In June 2016, Gawker announced a bankruptcy filing related to a lawsuit instigated by retired professional wrestler Hulk Hogan.

Two months later, Gawker Media announced its flagship blog would cease operations. 

Let’s take a look at the rather interesting story of Gawker’s demise.

Hulk Hogan sex tape

Gawker’s fateful decision to publish a video of Hulk Hogan having sex with his best friend’s wife without permission set the company on a path to bankruptcy.

Hogan sued in a Florida court and as a result, Gawker was forced to pay out $140 million in damages. The company did not have the money to meet this commitment, so it was forced to declare immediate bankruptcy.

Perhaps more interesting is that Hogan’s lawsuit was funded in secret by Peter Thiel – a tech billionaire with a long-held grudge against Gawker for accusing him of being homosexual.

Although Thiel played the biggest role in bringing the company to its knees, Gawker had a history of similar incidents with a CNN anchor, Fox News reporter, and New York media executive, among others. 

As a result, the assertion from Hogan’s lawyers that Gawker was an organization without a moral compass was an easy argument to make.

Univision acquisition

Gawker Media Group was acquired by Univision for $135 million in September 2016

Some staff were relocated to other ventures in the group, including Gizmodo, Lifehacker, and feminist site Jezebel.

Ultimately, the Gawker brand was damaged beyond repair because of its sensationalist style and flagrant violation of privacy.

As a result, Univision saw the reinstatement of the Gawker blog as too risky an investment.

What’s more, any controversial story could destroy the lucrative relationship Univision enjoyed with its advertisers.

Gawker.com purchase

In mid-2018, Gawker.com was purchased by Bustle and Elite Daily owner Bryan Goldberg.

Like Thiel, Goldberg had also been the subject of criticism from Gawker over the years but saw the notoriety of the brand as a potential strength.

Several attempts were made in the ensuing years to re-launch the Gawker website, but each has failed for various reasons.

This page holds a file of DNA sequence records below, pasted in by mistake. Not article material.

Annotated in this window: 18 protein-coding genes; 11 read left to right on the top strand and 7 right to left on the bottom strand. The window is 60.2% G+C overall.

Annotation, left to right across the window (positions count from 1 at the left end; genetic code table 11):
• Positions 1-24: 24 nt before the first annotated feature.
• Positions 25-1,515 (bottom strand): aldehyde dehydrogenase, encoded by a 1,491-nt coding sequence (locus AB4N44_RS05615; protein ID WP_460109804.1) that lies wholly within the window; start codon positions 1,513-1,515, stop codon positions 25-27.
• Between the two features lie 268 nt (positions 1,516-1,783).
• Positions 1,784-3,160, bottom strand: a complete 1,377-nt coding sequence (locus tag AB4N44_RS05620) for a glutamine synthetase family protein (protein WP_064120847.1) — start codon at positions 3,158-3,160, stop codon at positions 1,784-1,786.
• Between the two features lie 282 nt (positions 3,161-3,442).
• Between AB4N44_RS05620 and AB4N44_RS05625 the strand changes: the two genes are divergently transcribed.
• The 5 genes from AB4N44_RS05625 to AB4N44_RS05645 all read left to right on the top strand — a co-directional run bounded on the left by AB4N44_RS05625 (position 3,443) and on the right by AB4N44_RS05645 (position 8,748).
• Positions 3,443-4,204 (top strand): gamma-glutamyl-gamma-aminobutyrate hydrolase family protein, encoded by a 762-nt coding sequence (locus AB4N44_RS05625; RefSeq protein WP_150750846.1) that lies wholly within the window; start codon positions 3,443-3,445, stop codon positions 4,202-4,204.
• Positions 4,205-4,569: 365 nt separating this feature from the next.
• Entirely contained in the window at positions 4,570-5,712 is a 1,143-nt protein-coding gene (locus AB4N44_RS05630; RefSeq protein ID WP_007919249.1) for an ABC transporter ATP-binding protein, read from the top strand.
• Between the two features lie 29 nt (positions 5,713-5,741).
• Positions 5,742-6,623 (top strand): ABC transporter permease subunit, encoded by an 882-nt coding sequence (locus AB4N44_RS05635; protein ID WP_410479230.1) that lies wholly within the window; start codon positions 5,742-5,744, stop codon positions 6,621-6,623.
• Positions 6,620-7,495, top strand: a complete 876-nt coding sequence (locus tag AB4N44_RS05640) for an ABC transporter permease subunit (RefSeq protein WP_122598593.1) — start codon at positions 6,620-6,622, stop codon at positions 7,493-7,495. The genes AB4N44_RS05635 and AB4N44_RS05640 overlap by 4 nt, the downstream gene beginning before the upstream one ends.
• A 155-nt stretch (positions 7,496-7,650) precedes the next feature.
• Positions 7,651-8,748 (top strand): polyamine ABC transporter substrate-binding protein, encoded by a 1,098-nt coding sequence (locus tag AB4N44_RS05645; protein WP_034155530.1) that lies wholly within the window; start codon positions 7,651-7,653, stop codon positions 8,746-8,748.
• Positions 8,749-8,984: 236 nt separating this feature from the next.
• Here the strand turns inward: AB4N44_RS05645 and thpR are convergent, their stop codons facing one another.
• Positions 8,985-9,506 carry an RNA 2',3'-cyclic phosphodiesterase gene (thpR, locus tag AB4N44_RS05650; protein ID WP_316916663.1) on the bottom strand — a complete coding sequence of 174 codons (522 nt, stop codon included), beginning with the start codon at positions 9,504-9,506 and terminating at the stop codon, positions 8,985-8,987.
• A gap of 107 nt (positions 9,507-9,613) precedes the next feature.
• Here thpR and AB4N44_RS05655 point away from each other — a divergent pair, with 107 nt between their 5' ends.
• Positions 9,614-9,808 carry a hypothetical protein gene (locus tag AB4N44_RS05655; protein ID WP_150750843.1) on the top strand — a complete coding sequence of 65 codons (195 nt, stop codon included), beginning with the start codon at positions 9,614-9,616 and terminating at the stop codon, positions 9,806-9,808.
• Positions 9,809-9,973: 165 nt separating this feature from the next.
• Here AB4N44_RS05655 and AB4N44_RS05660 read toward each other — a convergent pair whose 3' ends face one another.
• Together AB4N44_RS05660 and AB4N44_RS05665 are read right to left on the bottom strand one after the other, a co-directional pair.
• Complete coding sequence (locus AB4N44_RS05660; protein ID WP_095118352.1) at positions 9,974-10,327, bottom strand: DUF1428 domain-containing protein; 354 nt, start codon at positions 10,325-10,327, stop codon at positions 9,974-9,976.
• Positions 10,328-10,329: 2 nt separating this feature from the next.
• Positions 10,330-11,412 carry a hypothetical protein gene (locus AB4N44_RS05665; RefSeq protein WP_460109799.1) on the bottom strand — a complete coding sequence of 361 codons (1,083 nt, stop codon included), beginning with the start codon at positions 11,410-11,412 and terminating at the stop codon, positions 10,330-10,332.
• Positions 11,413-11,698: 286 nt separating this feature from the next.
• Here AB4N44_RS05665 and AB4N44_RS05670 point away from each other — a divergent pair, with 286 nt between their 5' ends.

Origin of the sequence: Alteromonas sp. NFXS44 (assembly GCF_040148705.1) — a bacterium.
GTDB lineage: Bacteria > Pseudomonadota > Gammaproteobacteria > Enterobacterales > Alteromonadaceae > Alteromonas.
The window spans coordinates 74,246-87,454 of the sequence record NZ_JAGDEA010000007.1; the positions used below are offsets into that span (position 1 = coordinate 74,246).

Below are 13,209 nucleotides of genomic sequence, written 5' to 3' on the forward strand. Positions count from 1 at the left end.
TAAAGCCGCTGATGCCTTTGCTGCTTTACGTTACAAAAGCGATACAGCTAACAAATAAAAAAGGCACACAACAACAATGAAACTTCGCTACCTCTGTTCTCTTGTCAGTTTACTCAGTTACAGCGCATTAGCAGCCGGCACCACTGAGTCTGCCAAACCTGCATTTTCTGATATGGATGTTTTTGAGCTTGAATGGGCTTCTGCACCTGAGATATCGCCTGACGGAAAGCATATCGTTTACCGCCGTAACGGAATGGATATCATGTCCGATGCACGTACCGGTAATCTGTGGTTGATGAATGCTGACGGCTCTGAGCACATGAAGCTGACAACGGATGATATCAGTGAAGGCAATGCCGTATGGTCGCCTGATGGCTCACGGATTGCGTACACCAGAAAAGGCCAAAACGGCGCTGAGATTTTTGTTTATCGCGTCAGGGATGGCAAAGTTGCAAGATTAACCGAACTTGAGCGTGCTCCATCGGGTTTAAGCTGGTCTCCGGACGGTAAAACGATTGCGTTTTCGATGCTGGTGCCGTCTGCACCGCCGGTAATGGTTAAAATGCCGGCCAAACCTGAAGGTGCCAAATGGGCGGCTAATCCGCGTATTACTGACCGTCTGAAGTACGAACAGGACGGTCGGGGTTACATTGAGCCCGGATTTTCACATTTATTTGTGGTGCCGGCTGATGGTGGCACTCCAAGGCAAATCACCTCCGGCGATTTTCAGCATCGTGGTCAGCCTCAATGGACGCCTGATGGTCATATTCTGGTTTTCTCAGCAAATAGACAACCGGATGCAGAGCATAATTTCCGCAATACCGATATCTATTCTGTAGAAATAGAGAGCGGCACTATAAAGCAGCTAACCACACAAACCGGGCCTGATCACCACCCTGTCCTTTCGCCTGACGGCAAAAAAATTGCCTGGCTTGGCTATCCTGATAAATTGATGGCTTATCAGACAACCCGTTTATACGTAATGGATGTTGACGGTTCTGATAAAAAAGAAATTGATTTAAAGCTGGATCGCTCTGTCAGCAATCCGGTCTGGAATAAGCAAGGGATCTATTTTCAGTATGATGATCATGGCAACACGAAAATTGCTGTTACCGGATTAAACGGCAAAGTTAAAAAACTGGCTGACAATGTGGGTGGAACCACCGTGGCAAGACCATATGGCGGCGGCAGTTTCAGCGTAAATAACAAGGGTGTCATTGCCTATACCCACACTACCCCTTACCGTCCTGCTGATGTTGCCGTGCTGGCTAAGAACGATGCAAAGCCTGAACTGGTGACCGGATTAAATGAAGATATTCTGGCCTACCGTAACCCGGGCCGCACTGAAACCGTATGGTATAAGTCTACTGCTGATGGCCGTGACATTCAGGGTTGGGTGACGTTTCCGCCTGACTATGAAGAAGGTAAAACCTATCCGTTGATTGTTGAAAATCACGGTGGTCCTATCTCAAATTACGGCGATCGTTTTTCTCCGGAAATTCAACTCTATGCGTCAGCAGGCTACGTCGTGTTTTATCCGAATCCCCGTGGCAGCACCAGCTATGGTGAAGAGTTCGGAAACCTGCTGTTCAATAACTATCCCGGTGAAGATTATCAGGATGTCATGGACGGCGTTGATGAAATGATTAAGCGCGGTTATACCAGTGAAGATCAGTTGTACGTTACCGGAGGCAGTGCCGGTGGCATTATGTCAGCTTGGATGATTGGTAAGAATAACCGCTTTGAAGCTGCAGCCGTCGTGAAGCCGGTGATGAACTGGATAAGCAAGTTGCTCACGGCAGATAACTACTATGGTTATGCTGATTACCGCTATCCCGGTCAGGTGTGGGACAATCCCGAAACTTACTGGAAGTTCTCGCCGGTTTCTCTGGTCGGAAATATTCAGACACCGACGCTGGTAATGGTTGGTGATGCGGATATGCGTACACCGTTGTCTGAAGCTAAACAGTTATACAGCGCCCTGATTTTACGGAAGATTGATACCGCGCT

As recently as April 2021, Bustle Media Group announced a Gawker relaunch with former Gawker writer Leah Finnegan instated as editor-in-chief.

Key takeaways:

  • Gawker was an American celebrity and media gossip blog founded in 2002 by Elizabeth Spiers and Nick Denton. In 2015 it boasted 23 million monthly visitors but was shut down the following year after a lawsuit.
  • Gawker’s demise was set in motion when it decided to publicly share an incriminating video of former professional wrestler Hulk Hogan. The company was unable to raise the $140 million in damages awarded to Hogan and filed for bankruptcy.
  • Gawker was acquired by Univision who continued to run Gawker Media Group’s associated brands. However, Univision believed Gawker.com was too risky to revive in lieu of its relationship with advertisers. Gawker.com was then sold to Bryan Goldberg who has made several aborted attempts to relaunch the site.

Quick Timeline

  • Gawker was an American celebrity and media gossip blog founded in 2002.
  • In 2016, Gawker declared bankruptcy due to a lawsuit filed by Hulk Hogan after the website published a sex tape of him without permission.
  • Hulk Hogan was awarded $140 million in damages, leading to Gawker’s bankruptcy filing.
  • The lawsuit was secretly funded by billionaire Peter Thiel, who held a grudge against Gawker for previous articles about him.
  • Univision acquired Gawker Media Group for $135 million in 2016 but decided not to revive the Gawker blog due to its controversial history and potential risks with advertisers.
  • Gawker.com was eventually purchased by Bryan Goldberg, but several attempts to relaunch the website have failed.